Online privacy: A blockchain, general data protection conundrum

The Holy Grail for both blockchain and the General Data Protection Regulations (GDPR) enacted by the European Union remains the control of user upon her own data. However, the implications of the use of blockchain on data ownership, control, and its monetisation conflicts with the GDPR in its implementation in two significant ways.

Identification of data controller

First, under the GDPR, a data controller is assumed to be a centralised authority responsible for determining the purposes/means for the processing of personal data. In a permissioned blockchain, there may exist a centralised authority that can control the way the data is fed and processed on the chain and therefore, the identity of a data controller or a data processor is easier to comprehend. The situation, however, is more complicated in a public blockchain when there is no controlling authority or even a clearly identified set of entities who take responsibility for the data. In a scenario of a data leak in the bitcoin blockchain, for example, it would not be possible to hold the developers of bitcoin responsible. 

Right to be forgotten

Second, the challenge arises with respect to Article 17 of the GDPR, which is the right to be forgotten. This right entails that a data subject should have the right to have her personal data erased, where the personal data is no longer necessary in relation to the purposes for which the data was collected or where the data subject withdraws consent to the processing of her personal data, or where the processing of personal data does not comply with the GDPR. The right to be forgotten is not an absolute right, but is exercisable by a data subject under certain specific circumstances as outlined in Article 17.

In a blockchain, it is difficult to realise such rights as by its very nature, a blockchain is an immutable ledger of information. Any change purported to be made in one block will also lead to change in the preceding blocks and therefore, destroy the integrity of the data. As an illustration, think of a blockchain providing a ledger of medical records to allow easy portability across hospitals, doctors, insurance companies and the patient. In this blockchain, X logs her medical records voluntarily in the blockchain for the purpose of obtaining health insurance from a private health provider. This validated record is available to the insurance company after she provides it with the necessary access. Let’s say, after a few years she desires to have her medical records taken off the blockchain as she wants to move to another insurance company. However, the very nature of blockchain does not allow her to remove her records. How can she then realise her right to be forgotten? Given the stage at which the technology exists, it appears that it would be difficult for her to remove her medical data from the blockchain though she is free to move to another company for her insurance needs. In a permissioned blockchain, removal of records is also a challenge, albeit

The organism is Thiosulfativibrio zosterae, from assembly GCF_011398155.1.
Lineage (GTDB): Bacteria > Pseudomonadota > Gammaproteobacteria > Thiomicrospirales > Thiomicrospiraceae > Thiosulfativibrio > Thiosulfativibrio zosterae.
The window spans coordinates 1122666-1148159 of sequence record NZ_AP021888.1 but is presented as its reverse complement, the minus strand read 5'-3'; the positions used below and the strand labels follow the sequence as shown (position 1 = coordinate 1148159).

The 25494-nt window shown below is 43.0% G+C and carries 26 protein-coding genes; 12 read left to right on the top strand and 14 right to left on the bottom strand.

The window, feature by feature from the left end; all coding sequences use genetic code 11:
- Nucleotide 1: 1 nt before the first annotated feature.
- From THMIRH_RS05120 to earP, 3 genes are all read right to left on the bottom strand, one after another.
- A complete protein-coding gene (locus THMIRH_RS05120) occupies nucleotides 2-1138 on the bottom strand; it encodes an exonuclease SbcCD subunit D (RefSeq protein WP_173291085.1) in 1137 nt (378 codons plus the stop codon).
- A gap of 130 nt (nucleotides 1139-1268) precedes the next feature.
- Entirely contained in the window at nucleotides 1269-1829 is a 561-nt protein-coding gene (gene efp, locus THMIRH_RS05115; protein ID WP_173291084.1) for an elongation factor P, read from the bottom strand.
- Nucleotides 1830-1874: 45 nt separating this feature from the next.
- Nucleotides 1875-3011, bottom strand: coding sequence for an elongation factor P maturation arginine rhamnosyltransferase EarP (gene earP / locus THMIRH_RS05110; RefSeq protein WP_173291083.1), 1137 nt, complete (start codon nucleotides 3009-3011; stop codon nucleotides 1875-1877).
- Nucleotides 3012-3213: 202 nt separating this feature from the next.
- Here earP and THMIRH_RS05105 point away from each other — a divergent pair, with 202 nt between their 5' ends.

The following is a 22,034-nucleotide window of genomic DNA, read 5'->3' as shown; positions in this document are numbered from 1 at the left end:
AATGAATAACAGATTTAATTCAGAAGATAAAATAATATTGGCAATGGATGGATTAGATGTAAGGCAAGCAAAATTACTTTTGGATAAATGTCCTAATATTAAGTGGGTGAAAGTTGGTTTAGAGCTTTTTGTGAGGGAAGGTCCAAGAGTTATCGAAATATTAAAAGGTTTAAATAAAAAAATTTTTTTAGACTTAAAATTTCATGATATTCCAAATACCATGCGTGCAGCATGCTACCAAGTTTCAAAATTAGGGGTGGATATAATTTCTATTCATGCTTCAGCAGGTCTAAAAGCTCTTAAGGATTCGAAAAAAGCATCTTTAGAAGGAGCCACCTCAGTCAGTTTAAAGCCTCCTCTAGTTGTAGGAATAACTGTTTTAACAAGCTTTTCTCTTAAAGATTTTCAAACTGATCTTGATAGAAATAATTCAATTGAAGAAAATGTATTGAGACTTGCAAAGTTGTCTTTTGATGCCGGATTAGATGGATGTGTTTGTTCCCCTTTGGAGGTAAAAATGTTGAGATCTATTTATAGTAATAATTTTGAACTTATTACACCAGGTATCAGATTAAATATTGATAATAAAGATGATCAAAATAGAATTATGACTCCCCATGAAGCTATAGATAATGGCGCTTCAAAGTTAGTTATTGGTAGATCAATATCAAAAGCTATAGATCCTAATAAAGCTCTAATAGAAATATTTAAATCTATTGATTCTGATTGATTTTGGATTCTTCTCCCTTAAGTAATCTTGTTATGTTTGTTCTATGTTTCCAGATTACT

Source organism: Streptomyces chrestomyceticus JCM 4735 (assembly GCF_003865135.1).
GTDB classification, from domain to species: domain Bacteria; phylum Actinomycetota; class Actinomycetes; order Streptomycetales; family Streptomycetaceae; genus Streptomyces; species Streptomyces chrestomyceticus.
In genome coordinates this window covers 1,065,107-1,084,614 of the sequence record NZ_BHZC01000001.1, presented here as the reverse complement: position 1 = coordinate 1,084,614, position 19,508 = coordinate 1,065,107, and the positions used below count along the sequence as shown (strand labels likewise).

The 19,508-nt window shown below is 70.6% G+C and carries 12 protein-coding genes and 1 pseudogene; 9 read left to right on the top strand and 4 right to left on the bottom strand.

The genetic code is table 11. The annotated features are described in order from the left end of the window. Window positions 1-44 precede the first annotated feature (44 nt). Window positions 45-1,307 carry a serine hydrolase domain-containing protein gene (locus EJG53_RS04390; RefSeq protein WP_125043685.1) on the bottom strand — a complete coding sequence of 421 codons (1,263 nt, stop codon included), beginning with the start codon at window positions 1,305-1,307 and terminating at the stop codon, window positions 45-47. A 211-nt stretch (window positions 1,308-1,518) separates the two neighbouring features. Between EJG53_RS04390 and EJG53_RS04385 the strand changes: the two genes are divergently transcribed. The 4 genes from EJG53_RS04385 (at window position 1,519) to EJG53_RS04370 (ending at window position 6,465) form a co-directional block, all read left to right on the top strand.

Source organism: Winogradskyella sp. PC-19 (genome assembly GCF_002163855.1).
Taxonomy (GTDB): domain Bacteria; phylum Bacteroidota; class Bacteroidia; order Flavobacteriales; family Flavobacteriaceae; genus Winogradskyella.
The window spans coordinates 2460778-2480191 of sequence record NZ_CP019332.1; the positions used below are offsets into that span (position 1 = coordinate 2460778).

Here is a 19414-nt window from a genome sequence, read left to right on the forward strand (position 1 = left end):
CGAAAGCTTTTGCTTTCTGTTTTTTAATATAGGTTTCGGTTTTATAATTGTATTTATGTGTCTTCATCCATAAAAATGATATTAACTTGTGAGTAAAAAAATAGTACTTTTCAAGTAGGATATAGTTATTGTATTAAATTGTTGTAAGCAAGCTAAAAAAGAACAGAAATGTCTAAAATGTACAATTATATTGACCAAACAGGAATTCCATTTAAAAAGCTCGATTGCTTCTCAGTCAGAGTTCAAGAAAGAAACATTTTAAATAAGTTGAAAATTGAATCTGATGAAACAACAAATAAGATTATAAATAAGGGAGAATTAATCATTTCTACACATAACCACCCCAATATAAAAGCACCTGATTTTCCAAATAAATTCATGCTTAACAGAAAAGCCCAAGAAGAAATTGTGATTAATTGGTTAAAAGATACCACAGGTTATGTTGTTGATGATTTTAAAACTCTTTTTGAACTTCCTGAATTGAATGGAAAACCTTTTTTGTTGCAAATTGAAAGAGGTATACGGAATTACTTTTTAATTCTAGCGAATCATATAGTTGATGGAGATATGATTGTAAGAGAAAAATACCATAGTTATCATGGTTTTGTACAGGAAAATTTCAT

Fundamentally, there needs to be clarity about what does it mean for data to be erased? Does it mean that the data should cease to exist on the platform or mere inaccessibility to data would render the compliance sufficient? These are some of the questions that will need to be answered in due course of time.

Going forward

In order to make the blockchain compliant with the GDPR, there have been attempts to use a model wherein the data is stored off-chain while only the hash and metadata of the personal data is stored on the blockchain. While this means that personal data can be modified/erased at will, it reduces the accountability that is in-built in a blockchain. Balancing trust and privacy is a tight rope that blockchain solutions will need to walk in the coming years. It is, therefore, a conundrum that the very technology sought to maintain the integrity of data is at odds with the law that endeavours to protect personal data. Is the answer then centralised databases where the GDPR is far easily implementable? But isn’t that exactly what blockchain intended to avoid? Centralised authorities? With the enactment of GDPR and similar laws across the globe, it appears a Rubicon has been crossed, but how it will engage with existing and future technologies, only time will tell.
The writer is ex-judge and technology lawyer

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